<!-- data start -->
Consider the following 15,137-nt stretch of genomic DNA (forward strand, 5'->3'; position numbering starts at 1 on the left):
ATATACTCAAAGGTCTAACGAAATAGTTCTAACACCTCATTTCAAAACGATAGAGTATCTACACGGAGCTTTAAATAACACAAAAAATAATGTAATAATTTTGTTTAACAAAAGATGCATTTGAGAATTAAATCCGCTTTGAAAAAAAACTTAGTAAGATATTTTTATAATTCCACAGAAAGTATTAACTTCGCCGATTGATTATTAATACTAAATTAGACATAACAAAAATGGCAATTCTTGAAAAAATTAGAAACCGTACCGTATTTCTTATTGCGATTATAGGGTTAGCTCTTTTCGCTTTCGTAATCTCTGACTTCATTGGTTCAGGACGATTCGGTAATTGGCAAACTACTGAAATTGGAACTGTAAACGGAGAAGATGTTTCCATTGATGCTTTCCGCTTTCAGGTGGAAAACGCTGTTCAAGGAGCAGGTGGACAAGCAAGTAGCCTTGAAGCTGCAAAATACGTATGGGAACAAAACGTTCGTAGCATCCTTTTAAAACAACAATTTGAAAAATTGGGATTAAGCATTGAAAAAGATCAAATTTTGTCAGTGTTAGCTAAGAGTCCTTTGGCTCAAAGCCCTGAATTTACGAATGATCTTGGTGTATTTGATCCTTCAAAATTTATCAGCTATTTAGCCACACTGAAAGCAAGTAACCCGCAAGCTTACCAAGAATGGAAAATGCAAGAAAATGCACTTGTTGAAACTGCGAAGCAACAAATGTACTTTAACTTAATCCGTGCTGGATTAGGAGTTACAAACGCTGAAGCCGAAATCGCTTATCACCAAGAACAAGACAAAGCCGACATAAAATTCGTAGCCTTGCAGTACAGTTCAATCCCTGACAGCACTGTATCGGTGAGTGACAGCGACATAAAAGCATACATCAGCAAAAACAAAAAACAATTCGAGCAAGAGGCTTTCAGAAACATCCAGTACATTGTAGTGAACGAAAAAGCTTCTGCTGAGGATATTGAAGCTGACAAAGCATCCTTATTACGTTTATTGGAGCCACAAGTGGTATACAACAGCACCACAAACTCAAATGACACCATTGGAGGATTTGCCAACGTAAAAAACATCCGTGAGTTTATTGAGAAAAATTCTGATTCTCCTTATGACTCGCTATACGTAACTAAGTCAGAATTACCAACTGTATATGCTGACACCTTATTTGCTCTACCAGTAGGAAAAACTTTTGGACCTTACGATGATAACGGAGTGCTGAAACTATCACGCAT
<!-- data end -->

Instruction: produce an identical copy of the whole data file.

Consider the following 15,137-nt stretch of genomic DNA (forward strand, 5'->3'; position numbering starts at 1 on the left):
ATATACTCAAAGGTCTAACGAAATAGTTCTAACACCTCATTTCAAAACGATAGAGTATCTACACGGAGCTTTAAATAACACAAAAAATAATGTAATAATTTTGTTTAACAAAAGATGCATTTGAGAATTAAATCCGCTTTGAAAAAAAACTTAGTAAGATATTTTTATAATTCCACAGAAAGTATTAACTTCGCCGATTGATTATTAATACTAAATTAGACATAACAAAAATGGCAATTCTTGAAAAAATTAGAAACCGTACCGTATTTCTTATTGCGATTATAGGGTTAGCTCTTTTCGCTTTCGTAATCTCTGACTTCATTGGTTCAGGACGATTCGGTAATTGGCAAACTACTGAAATTGGAACTGTAAACGGAGAAGATGTTTCCATTGATGCTTTCCGCTTTCAGGTGGAAAACGCTGTTCAAGGAGCAGGTGGACAAGCAAGTAGCCTTGAAGCTGCAAAATACGTATGGGAACAAAACGTTCGTAGCATCCTTTTAAAACAACAATTTGAAAAATTGGGATTAAGCATTGAAAAAGATCAAATTTTGTCAGTGTTAGCTAAGAGTCCTTTGGCTCAAAGCCCTGAATTTACGAATGATCTTGGTGTATTTGATCCTTCAAAATTTATCAGCTATTTAGCCACACTGAAAGCAAGTAACCCGCAAGCTTACCAAGAATGGAAAATGCAAGAAAATGCACTTGTTGAAACTGCGAAGCAACAAATGTACTTTAACTTAATCCGTGCTGGATTAGGAGTTACAAACGCTGAAGCCGAAATCGCTTATCACCAAGAACAAGACAAAGCCGACATAAAATTCGTAGCCTTGCAGTACAGTTCAATCCCTGACAGCACTGTATCGGTGAGTGACAGCGACATAAAAGCATACATCAGCAAAAACAAAAAACAATTCGAGCAAGAGGCTTTCAGAAACATCCAGTACATTGTAGTGAACGAAAAAGCTTCTGCTGAGGATATTGAAGCTGACAAAGCATCCTTATTACGTTTATTGGAGCCACAAGTGGTATACAACAGCACCACAAACTCAAATGACACCATTGGAGGATTTGCCAACGTAAAAAACATCCGTGAGTTTATTGAGAAAAATTCTGATTCTCCTTATGACTCGCTATACGTAACTAAGTCAGAATTACCAACTGTATATGCTGACACCTTATTTGCTCTACCAGTAGGAAAAACTTTTGGACCTTACGATGATAACGGAGTGCTGAAACTATCACGCAT